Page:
Joseph Hartung's Blog
Many home buyers seek out fixer-uppers or older homes as a way to save money. And, while this method can be a great way to save, it does come with a few caveats.
Upgrades and repairs can vary greatly in price. Some might be simple, whereas others can take weeks or months, require permits, and uproot your plans. For these reasons, it’s good to know what you’re getting yourself into with home repairs.
In this article, we’re going to cover the most expensive home repairs and upgrades. That way when you find a home listing that you’re interested in, you can rule out these costly repairs early if you aren’t willing to spend the extra money on them after buying the house.
1. Sewer and septic
Finding out you need to replace a sewer line or a septic system can be a nightmare. Sewer lines are most often damaged by tree root growth, leaving older homes the most vulnerable. On average, homeowners spend around $2,500 to repair a main sewer line.
If you move into a new home that previously only had one inhabitant, you may find that the septic system can’t keep up with the increased workload. Repairs for a septic system average around $1,500. And to replace the septic system and install a new one? You can expect to spend around $5,000 or much more, depending on your needs and location.
2. Foundation repair
Older homes are also subject to foundation damage over the years, which can cause many problems, including safety concerns and water damage.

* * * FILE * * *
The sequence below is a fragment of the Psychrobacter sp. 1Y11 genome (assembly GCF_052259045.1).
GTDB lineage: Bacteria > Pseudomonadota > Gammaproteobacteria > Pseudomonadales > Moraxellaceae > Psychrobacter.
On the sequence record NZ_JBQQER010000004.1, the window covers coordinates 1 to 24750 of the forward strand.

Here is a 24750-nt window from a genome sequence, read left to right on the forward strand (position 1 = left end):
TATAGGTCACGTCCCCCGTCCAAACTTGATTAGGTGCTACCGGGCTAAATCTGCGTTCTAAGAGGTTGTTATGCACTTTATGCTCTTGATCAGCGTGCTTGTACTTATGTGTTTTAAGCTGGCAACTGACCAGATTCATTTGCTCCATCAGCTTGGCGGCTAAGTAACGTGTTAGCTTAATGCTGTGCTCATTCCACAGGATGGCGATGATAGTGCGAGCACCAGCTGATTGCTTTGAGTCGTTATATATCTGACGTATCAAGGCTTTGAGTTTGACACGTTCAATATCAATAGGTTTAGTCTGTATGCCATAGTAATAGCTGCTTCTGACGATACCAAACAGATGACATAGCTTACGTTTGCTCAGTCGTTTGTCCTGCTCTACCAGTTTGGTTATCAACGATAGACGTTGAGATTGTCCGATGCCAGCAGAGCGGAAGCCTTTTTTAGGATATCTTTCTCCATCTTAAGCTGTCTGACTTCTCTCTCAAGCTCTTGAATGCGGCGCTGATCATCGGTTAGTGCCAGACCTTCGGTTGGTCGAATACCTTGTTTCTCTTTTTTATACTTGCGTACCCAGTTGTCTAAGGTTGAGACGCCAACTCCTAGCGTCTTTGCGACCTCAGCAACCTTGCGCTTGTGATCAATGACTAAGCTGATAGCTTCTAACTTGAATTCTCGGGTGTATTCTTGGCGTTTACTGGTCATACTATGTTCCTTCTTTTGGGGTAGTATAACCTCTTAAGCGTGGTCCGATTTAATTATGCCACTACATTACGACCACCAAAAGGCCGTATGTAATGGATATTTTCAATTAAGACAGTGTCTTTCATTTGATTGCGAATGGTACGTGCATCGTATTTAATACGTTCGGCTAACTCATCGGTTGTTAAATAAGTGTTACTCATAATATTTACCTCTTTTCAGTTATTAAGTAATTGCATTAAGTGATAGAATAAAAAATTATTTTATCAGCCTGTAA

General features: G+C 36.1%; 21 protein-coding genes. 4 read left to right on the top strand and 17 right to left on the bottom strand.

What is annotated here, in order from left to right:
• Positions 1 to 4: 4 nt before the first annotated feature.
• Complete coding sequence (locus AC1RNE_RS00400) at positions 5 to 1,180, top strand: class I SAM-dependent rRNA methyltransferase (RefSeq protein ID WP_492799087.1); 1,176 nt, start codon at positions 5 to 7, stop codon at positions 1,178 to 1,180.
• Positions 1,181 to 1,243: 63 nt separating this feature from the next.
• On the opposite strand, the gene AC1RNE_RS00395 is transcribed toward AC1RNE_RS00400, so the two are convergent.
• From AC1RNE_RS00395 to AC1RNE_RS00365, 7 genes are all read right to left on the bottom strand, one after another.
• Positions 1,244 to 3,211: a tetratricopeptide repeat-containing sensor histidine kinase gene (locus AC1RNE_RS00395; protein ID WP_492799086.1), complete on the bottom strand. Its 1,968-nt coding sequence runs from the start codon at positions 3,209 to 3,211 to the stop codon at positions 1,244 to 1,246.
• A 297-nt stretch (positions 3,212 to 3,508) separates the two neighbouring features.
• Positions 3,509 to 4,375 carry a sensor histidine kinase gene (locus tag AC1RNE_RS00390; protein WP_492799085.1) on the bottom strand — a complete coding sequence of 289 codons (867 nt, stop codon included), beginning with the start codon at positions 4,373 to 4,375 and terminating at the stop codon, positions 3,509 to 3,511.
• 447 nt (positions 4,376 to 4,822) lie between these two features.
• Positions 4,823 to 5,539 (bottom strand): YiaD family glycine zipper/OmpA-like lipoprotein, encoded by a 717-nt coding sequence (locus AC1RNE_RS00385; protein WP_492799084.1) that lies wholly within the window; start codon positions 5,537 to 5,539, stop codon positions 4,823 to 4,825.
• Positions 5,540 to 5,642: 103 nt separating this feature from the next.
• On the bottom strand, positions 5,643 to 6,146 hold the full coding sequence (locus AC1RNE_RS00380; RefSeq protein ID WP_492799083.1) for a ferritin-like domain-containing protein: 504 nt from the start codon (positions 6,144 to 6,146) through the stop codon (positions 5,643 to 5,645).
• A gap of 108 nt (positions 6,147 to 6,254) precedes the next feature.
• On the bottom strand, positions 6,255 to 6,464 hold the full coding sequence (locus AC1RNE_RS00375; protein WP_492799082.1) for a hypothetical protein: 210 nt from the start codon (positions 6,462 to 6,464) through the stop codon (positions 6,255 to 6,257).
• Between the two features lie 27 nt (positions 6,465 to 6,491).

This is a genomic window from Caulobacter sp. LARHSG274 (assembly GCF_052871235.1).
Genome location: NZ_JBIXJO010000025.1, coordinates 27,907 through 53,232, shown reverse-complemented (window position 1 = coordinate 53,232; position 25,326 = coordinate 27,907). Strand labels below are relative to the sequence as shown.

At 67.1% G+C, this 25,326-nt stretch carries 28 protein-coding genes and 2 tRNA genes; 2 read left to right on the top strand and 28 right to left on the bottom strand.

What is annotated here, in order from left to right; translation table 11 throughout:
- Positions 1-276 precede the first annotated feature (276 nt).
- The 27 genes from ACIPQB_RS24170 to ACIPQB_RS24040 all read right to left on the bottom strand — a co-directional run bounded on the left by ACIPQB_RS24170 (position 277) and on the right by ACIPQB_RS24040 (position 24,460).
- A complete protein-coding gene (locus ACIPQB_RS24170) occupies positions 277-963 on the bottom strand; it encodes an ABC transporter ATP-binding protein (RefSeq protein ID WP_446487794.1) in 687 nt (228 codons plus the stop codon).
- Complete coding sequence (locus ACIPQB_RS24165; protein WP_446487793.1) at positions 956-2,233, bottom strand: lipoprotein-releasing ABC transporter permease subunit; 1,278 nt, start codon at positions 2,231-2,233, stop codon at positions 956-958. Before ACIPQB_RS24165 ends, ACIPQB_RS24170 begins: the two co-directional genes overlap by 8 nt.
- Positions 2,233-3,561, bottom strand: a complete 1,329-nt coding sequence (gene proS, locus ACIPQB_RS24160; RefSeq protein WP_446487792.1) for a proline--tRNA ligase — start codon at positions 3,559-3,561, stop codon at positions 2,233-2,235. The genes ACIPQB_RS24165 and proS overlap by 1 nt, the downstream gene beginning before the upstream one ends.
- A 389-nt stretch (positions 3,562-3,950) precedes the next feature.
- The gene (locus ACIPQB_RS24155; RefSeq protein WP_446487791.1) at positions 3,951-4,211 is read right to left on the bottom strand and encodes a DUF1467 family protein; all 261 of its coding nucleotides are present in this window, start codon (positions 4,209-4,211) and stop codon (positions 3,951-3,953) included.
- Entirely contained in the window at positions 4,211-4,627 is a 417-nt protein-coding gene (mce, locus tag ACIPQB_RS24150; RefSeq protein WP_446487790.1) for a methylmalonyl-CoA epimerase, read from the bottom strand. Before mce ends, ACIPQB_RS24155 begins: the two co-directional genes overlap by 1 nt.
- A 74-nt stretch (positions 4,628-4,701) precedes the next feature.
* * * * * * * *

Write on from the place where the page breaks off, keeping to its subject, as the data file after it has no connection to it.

Houses that have poor drainage and high soil moisture are particularly vulnerable to foundation damage. And, like sewer and septic issues, tree roots can also pose a problem.
For minor cracks, foundation repairs can cost as little as $500. However, more severe damage can cost up to $10,000. On average, Americans spend around $4,000 when they repair a damaged foundation.
3. Roof replacement
Roof replacements are inevitable, but there are ways to ensure you won’t have to install a new one anytime soon. For example, slate and metal roofs can last over 50 years. And concrete? A hundred years or more.
The most common type of roofs, however, are made from asphalt shingles, which last around 20 years. In terms of price, asphalt tends to be the cheapest as well, costing as low as $2,000 to replace. Metal and slate roofs are significantly more expensive, starting at $5,000 and $17,000 respectively.
4. Heat pump installation
Installing a heat pump can be quite costly, with the national average being around $5,300. However, if you live in a moderate climate, a heat pump can replace both your furnace and your air conditioning unit.
Furthermore, if you plan on staying in the home for several years, a heat pump tends to be much more energy efficient than older alternatives.
5. Kitchen remodel
Of all the household remodeling projects--basement, bathrooms, etc.--a kitchen remodel tends to be the priciest. Americans spend about $21,000 on a kitchen remodel. The most expensive part? Cabinetry and hardware at $6,000.